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NUE

NUE 2003-2004

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NSF NSE

Fundamentals of Nanoscale Science and Engineering - Spring 2004

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Macosko Lecture

Updated Feb. 11, 2004

Dr. Jed Macosko

University of New Mexico
PhD Berkeley
BS MIT

Force Generating Fingers in HIV: A Study in Nanomachinery

Nanoscopic protein motors sustain all forms of life. One of these protein machines, reverse transcriptase, allows HIV to copy its genetic information and infect human cells. Using atomic force microscopy (AFM) single molecule fluorescence, the potential energy surface describing the mechanical action of this motor has been mapped. In particular, AFM experiments showed that the motor forces are generated by a clamping motion of the protein's "fingers" region, while fluorescence data at different temperatures revealed the magnitude of the energy barrier for this rate limiting step. Surveying and mapping the potential energy surfaces of protein machines is essential for understanding their function and for developing drugs to halt their activity.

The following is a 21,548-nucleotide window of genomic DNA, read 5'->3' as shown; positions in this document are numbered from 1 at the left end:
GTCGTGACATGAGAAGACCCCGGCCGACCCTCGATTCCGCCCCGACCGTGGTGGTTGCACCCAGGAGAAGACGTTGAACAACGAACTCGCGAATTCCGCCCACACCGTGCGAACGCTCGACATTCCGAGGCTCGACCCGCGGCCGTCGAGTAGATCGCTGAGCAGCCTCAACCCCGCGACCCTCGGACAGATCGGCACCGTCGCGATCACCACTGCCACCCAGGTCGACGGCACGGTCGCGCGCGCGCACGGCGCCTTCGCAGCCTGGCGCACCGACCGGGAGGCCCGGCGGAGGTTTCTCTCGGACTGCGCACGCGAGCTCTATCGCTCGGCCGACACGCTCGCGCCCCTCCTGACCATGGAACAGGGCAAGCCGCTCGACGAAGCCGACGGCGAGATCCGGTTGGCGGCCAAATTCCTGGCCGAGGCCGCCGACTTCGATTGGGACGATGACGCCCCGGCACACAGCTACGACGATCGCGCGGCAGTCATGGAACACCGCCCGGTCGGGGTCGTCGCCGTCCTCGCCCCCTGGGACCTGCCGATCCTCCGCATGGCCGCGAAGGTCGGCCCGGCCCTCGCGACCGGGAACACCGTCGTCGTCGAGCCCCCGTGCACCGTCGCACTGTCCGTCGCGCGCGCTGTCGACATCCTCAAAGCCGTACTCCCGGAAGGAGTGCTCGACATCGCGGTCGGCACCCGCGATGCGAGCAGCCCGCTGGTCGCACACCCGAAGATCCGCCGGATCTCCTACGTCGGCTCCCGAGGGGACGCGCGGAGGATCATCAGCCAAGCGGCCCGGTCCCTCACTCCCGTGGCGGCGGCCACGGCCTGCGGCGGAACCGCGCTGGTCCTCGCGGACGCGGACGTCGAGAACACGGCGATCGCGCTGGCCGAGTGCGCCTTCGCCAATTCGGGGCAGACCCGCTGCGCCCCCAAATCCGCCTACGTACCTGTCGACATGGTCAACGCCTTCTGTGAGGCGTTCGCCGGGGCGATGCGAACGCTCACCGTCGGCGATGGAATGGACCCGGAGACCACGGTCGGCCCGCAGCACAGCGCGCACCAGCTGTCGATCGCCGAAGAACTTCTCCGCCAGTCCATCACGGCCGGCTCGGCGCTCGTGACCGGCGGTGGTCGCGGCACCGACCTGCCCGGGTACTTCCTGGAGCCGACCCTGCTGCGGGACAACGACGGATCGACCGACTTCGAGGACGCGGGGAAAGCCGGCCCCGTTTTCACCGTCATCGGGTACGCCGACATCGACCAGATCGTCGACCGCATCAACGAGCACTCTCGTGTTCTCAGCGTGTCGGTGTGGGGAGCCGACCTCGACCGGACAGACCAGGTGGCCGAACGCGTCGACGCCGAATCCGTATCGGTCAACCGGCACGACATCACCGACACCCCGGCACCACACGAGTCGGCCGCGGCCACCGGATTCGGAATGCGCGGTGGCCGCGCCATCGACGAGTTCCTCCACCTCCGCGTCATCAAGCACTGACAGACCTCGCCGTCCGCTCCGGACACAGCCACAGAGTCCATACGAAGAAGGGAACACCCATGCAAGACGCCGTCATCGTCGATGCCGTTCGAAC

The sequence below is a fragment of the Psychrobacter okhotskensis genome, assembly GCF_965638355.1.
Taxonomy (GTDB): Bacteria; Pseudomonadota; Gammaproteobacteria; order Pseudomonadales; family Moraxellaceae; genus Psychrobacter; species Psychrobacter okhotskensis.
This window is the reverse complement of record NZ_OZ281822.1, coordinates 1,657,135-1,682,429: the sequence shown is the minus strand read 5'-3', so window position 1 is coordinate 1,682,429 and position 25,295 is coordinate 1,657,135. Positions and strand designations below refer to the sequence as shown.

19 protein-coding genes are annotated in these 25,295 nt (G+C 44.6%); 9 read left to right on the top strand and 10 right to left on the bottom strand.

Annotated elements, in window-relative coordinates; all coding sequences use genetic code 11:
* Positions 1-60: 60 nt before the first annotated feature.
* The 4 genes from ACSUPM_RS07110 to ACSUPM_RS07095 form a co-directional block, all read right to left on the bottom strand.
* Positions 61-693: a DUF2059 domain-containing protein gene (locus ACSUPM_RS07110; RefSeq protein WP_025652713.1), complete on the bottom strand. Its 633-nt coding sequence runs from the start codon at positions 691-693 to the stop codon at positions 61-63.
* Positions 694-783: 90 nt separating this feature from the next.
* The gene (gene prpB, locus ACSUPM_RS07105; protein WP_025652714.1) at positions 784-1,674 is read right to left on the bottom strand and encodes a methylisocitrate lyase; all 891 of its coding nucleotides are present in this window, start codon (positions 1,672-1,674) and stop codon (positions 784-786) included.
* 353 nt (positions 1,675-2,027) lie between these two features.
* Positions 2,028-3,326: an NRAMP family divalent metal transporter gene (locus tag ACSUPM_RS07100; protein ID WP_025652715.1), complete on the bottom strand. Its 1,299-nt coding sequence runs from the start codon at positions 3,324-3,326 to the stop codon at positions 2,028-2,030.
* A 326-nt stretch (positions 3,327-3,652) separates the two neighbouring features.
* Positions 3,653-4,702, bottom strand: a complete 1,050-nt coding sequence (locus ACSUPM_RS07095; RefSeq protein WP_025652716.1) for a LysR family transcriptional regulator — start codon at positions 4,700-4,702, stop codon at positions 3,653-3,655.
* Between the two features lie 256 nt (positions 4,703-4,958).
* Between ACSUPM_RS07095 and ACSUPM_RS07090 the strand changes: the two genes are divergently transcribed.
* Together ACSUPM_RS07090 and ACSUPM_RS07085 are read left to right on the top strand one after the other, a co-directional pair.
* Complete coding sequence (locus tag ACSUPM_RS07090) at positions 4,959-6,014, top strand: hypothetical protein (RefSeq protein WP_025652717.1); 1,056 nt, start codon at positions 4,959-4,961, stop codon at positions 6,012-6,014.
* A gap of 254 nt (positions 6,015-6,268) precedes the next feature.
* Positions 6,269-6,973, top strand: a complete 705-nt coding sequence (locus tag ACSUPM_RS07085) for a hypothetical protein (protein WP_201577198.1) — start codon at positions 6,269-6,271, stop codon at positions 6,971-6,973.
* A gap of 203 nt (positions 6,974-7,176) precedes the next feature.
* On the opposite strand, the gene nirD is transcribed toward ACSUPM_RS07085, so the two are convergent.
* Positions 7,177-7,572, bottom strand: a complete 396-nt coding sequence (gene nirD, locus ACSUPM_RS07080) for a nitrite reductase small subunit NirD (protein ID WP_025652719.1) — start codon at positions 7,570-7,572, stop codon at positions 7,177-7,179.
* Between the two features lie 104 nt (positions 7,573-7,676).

Wednesday, February 18
M&M U115
8:00 - 9:00 pm